Secondly, interactions of Diaspora, transmigrants and return migrants with community members of Niaogho generate social and cultural forms of remittances. For example, regarding prenatal and postnatal advices, results revealed the strong influence of men in the family planning, especially the one who live in the diaspora. In fact, if the family planning or the contraception was long the “ business “ of women, nowadays numerous interventions in health sector in Burkina Faso try to integrate men in the mother and healthcare programms. But, men living abroad influence the behavior and attitudes of their wives in Niaogho. Moreover, the use of contraception raises problems for some couples, especially the one who are religious, traditional or women whose husbands live abroad. Others results regarding trust, suggest that trust reinforces the share, the circulation and acceptance of health related knowledge and information. Trust is an important component of health seeking behaviour. Without trust in health workers, patients would not regularly visit the health centers. Moreover, trust and health outcomes may mutually affect each other for the wellbeing of patients and there is positive relationship between the use of healthcare services and trust.
Thirdly, during their visits to Niaogho, migrants transmitted and share through advices, norms and valued that acquired abroad. Indeed, awareness raising activities and health advice by diaspora women group help to reduce cases of diseases. These activities are beneficial for the entire community members of Niaogho and the education and awareness activities are conducted with volunteers from Italy in collaboration with local health and social workers from Niaogho for all community members. The knowledge transferred by diaspora for family planning, mother-child-healthcare are diverse appreciated by families with diaspora connections and the one without diaspora connection.
However, the financing of physical infrastructures affects health-related practices and behavior, especially through the interaction between diaspora women association and women groups in Niaogho.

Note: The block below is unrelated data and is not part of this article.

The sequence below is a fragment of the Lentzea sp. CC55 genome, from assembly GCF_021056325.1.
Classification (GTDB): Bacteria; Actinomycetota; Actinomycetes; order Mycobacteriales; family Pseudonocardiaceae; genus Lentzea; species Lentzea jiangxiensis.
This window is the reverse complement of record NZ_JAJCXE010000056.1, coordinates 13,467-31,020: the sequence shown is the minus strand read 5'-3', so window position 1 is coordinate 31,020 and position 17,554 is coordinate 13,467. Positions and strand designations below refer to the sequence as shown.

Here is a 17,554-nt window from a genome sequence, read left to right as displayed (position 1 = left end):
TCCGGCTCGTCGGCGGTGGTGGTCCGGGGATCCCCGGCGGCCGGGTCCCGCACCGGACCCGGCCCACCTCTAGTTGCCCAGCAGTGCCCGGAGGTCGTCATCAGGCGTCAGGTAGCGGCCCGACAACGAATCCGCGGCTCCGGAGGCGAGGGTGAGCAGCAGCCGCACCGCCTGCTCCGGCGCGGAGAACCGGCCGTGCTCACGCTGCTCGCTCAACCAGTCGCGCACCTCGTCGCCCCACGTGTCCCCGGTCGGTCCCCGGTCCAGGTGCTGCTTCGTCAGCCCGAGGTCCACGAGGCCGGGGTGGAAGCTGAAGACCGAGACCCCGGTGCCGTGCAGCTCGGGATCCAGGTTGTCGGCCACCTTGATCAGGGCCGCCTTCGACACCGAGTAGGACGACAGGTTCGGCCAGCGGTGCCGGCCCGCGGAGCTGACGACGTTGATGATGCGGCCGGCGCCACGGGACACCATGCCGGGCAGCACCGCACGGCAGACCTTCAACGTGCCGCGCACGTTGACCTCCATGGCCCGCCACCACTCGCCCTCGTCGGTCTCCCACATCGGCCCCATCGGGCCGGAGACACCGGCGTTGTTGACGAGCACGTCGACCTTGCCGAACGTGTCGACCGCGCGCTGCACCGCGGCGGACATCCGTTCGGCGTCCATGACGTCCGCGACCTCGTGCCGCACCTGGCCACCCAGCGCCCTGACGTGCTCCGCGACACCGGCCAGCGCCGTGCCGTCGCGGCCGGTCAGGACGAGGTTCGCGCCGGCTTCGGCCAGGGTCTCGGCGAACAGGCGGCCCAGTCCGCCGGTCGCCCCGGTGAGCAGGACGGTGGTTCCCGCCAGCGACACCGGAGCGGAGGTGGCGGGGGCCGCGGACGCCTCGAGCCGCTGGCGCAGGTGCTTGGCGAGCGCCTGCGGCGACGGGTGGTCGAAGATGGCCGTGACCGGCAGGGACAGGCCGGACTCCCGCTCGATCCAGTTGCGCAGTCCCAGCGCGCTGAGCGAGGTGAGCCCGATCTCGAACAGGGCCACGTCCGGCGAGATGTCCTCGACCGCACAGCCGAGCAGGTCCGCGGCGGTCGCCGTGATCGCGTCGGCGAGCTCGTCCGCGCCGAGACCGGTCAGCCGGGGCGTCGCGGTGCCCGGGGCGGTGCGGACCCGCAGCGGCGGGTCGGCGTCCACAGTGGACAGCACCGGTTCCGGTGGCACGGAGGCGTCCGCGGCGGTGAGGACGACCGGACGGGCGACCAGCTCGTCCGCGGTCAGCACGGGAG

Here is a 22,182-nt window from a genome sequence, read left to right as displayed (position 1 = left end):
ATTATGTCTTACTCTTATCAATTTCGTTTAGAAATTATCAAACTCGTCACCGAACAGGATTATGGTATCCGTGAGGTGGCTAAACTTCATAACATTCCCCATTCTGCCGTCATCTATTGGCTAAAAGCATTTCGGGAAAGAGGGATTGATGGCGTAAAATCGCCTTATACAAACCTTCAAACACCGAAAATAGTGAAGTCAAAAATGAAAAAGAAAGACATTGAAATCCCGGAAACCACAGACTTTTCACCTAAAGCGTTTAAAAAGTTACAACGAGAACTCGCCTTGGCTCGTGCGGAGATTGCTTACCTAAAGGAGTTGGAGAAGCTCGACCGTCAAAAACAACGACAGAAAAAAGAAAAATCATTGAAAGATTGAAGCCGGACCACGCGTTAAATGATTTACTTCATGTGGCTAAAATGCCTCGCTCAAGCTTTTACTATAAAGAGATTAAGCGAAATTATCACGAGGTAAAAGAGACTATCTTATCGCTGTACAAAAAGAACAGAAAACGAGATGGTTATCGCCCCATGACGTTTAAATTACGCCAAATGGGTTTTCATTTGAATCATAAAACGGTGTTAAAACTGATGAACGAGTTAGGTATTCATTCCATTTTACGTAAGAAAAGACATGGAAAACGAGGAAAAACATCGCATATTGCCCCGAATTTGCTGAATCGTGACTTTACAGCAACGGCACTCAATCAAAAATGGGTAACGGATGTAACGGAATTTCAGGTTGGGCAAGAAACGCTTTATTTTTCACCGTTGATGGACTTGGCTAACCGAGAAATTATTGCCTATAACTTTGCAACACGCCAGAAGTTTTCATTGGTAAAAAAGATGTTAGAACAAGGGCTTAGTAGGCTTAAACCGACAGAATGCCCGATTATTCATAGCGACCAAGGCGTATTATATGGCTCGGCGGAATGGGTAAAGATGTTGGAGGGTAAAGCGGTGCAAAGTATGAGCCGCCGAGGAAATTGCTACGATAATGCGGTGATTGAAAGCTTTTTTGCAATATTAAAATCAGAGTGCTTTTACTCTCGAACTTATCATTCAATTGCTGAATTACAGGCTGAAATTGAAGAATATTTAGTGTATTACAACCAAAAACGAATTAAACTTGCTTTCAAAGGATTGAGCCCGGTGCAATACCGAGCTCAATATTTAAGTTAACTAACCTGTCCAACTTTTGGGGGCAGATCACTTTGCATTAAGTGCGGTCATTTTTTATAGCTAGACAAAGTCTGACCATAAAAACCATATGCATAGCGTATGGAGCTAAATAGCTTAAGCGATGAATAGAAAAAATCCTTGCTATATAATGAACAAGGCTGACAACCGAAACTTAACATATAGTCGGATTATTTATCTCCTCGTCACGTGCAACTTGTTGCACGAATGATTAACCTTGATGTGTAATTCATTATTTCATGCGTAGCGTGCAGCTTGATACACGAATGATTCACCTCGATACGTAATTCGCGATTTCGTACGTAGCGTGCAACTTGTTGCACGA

Findings show that diaspora generates social remittances though their interaction with the local population in Niaogho have transformative effects and enhance health resilience of households and community members in Niaogho. Thus, diaspora shapes and prepares community members to innovate and to accept changes.
Positive behaviors acquired by the diaspora in their host countries and put into practice during their stays are often “copied” and “imitated” by the locals. Usually, migrants are highly respected by the locals population and they may influence culturally engrained practices, such as health-related behavior, gender equality, and trust.
Other findings suggest negative impacts of social remittances at the household and at the community level. In fact, there is a tendency of decreasing dependency on each other within the community in favour of institutional support through the health center and in favour of outside help and private health care (households with diaspora connection). If help from outside is fast and efficient, there is no need to turn to other community members in case of financial problems.
Migration enables a transfer of social capital and brings innovation, fosters changes in traditional communities (de Haas, 2007) and in daily practices toward health. In fact, the one with diaspora connection are more opened to health treatments, and there are better informed. But, they are less respectful toward health workers and there are less patient than the one without diaspora connection.